Fear can (and should) be a powerful motivator

FEAR CAN (AND SHOULD) BE A POWERFUL MOTIVATOR…. The lead Politico story this morning reports on the borderline-panic among leading Democrats about the midterm elections. It’s not a pretty picture.

Top Democrats are growing markedly more pessimistic about holding the House, privately conceding that the summertime economic and political recovery they were banking on will not likely materialize by Election Day.

In conversations with more than two dozen party insiders, most of whom requested anonymity to speak candidly about the state of play, Democrats in and out of Washington say they are increasingly alarmed about the economic and polling data they have seen in recent weeks.

Hopes earlier this year that economic conditions would noticeably improve by the fall have given way to a discouraging reality. Dems thought to be in relatively “safe” districts are now seen as vulnerable. The article quoted an unidentified Democratic pollster saying the party’s House majority is “probably gone.”

The dread is not universal — some leading party strategists said the crushing pessimism is mostly “inside-the-beltway chatter” — and the campaign committees are taking steps to help mitigate losses. Politico added, “Republicans have been out-raised and out-spent at the national level and in many of the key races.”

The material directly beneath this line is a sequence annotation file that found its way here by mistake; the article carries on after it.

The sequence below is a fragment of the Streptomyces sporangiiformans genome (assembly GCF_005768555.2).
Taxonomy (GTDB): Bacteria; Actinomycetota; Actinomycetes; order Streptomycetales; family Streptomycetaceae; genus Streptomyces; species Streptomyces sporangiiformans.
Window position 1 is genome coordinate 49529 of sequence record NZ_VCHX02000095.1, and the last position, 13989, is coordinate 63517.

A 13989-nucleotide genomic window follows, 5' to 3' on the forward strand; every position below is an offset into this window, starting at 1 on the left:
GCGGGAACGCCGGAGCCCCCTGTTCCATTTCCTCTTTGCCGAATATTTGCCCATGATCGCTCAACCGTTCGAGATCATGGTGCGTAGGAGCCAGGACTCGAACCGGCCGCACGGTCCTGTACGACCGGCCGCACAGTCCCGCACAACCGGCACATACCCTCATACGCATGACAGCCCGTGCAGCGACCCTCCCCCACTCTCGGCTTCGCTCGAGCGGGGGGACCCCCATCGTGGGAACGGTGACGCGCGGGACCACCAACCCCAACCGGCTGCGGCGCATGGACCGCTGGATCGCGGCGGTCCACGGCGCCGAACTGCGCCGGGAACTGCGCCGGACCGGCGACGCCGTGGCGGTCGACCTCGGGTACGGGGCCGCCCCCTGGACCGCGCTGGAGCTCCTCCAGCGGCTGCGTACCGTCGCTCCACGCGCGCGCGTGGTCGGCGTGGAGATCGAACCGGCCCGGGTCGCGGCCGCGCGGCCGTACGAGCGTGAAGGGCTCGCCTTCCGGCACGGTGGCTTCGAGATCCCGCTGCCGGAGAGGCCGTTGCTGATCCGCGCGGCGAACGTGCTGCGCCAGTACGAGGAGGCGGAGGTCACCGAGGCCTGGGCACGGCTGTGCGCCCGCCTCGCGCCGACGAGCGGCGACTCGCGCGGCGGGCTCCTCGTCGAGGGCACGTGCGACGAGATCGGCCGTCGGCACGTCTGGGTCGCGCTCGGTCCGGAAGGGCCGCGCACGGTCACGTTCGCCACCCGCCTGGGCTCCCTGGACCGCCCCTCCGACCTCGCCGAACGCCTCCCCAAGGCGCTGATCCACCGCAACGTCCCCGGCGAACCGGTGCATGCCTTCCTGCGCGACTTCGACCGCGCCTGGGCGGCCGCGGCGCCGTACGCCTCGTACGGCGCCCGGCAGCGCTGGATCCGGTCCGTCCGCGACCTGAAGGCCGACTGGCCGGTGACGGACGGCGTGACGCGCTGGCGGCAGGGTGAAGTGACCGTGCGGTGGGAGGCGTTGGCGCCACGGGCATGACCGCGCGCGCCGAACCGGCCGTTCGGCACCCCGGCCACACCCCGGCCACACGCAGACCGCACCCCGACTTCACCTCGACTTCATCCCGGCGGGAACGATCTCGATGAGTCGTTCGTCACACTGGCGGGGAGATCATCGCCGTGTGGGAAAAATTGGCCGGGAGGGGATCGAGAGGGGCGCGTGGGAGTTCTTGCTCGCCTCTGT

But it’s nevertheless safe to say that the political winds are picking up, and they’re not at the Democrats’ backs.

None of this, however, is new. Indeed, many of us could have sketched out the entire article in our heads before reading it. The question the Politico didn’t get to is what Democrats plan to do about their predicament.

The article said there are competing strategies about the elections, but Dems “mostly agree there are few good options beyond grinding it out in each individual race.”

There may be limited “good options,” but there are options. For example there are Democratic majorities in the House and Senate, and Dems could use the limited legislative calendar to push strong bills — job creation, small businesses, repealing “Don’t Ask, Don’t Tell,” energy — that voters might like, and which might motivate the Democratic base to turn out.

Sure, Republicans will oppose everything, and will very likely prevent votes in the Senate. But there’s nothing wrong with putting up a fight, showing voters the party’s priorities, forcing the GOP to cast tough votes shortly before an election, and giving the party something to be excited about.

It’s better than hoping for the best.